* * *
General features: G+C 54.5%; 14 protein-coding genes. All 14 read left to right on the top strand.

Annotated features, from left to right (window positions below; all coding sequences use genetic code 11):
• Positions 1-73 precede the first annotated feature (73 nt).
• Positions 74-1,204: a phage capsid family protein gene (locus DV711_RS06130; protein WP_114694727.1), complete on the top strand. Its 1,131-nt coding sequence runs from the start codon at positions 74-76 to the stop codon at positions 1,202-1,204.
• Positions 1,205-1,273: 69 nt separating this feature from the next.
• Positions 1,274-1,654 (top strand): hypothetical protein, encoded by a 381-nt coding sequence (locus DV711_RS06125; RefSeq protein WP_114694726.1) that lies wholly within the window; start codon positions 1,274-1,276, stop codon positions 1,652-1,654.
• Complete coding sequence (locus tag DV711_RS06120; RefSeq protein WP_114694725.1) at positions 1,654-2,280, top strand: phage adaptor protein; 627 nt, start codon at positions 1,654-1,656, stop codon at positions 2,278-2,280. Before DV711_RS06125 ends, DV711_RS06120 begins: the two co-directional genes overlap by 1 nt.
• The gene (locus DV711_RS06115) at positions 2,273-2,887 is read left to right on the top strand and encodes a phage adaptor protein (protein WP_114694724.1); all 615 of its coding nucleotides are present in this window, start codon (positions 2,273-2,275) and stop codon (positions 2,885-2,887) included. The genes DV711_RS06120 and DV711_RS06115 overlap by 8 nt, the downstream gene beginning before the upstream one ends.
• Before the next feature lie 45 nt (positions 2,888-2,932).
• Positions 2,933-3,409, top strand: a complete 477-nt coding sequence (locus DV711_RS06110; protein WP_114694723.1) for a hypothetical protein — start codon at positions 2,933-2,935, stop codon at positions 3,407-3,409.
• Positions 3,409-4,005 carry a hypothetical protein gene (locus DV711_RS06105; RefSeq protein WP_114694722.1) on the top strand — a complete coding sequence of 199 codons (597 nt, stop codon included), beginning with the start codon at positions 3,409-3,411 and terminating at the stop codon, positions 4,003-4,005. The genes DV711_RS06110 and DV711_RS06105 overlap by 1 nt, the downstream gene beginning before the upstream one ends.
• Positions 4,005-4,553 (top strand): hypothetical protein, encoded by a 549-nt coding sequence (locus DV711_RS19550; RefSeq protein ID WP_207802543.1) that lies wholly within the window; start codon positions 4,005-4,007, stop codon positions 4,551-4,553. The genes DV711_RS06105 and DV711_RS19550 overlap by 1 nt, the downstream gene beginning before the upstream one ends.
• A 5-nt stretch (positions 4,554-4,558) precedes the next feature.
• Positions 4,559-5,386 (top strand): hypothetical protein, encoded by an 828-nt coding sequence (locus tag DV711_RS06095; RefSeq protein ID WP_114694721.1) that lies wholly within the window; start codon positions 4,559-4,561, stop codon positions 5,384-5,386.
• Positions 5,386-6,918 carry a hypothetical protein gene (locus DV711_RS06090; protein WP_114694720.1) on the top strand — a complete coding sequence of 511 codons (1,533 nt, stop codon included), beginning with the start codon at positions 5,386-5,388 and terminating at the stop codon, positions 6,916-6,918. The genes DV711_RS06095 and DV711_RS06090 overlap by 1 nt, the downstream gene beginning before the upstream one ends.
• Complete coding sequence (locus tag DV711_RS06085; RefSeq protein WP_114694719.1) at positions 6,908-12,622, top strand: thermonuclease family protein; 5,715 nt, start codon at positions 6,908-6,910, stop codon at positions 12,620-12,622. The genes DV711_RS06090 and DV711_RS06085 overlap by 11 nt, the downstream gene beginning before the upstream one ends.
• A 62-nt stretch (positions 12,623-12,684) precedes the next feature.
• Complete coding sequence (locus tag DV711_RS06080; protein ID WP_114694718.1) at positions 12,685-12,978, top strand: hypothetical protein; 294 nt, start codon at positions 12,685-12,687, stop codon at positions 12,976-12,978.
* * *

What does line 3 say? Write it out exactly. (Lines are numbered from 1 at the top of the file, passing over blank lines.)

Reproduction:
• Positions 1-73 precede the first annotated feature (73 nt).